To evaluate the sensitivity of our results to deterministic tractography, we used the Camino toolbox (http://camino.cs.ucl.ac.uk/) to reconstruct fibres with a ball-and-stick model estimated from bedpostx results (Hernández et al., 2013) and to generate a fibre number-weighted network using the BNA atlas. We then calculated the communication properties of the WMC including communicability, mean first-passage times of random walkers, and flow graphs (timescales = 1). The same pipeline was used for subsequent SC–FC coupling, prediction, and gene analysis. To assess the consistency of our results between deterministic and probabilistic tractography, we performed Pearson’s correlation analyses with significance corrected for spatial autocorrelation through 1000 repetitions of the spin test.

To evaluate the generalizability of our findings, we adopted a split-half CV strategy by randomly partitioning the WD into two independent subsets (S1 and S2). This process was repeated 1000 times to minimize bias due to data partitioning. Based on MPC, three communication properties of the WMC, and FC, we then used the same procedures to quantify SC–FC coupling, the correlation between age and SC–FC coupling and gene weights in both S1 and S2. Finally, we assessed the consistency of results by calculating Pearson’s correlation coefficients of the relationships between S1 and WD, S2 and WD, and S1 and S2.

Data availability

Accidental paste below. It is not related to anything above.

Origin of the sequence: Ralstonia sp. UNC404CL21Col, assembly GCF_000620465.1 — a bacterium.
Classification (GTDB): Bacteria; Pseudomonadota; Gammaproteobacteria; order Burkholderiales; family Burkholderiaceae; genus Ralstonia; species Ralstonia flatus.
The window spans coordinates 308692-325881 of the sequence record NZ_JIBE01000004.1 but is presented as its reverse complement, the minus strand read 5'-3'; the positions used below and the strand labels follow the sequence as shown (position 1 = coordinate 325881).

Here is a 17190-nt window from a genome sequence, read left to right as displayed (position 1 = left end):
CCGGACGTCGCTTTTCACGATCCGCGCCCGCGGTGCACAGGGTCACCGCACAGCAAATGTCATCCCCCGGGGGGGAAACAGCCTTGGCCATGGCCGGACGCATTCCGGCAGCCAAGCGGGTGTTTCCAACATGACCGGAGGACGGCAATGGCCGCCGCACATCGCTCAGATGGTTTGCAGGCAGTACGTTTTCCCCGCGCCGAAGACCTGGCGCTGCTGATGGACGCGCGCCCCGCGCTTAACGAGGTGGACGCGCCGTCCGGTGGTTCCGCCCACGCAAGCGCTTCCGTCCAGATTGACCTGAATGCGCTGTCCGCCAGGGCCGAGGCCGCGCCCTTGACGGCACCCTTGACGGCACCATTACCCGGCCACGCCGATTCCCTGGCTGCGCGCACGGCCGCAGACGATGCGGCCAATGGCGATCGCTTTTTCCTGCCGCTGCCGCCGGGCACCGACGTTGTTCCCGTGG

The HCP-D 2.0 release data that support the findings of this study are publicly available at https://www.humanconnectome.org/study/hcp-lifespan-development. R4.1.2 software (https://www.r-project.org/) was used to construct the general linear model. MATLAB scripts used for preprocessing of the AHBA dataset can be found at https://github.com/BMHLab/AHBAprocessing (Arnatkeviciute, 2021). Python scripts used to perform PLS regression can be found at https://scikit-learn.org/. The minimal preprocessing pipelines can be accessed at https://github.com/Washington-University/HCPpipelines (Brown et al., 2024). The code relevant to this study can be accessed through the following GitHub repository: https://github.com/FelixFengCN/SC-FC-coupling-development (copy archived at Feng, 2024).

The following previously published data sets were used

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Article and author information

Author details

  1. Guozheng Feng

    1. State Key Laboratory of Cognitive Neuroscience and Learning & IDG/McGovern Institute for Brain Research, Beijing Normal University, Beijing, China
    2. BABRI Centre, Beijing Normal University, Beijing, China
    3. Beijing Key Laboratory of Brain Imaging and Connectomics, Beijing Normal University, Beijing, China
    Contribution
    Conceptualization, Data curation, Software, Formal analysis, Validation, Visualization, Methodology, Writing - original draft, Writing - review and editing
    Competing interests
    No competing interests declared
    ORCID icon "This ORCID iD identifies the author of this article:" 0000-0002-6937-8592
  2. Yiwen Wang

    1. State Key Laboratory of Cognitive Neuroscience and Learning & IDG/McGovern Institute for Brain Research, Beijing Normal University, Beijing, China
    2. BABRI Centre, Beijing Normal University, Beijing, China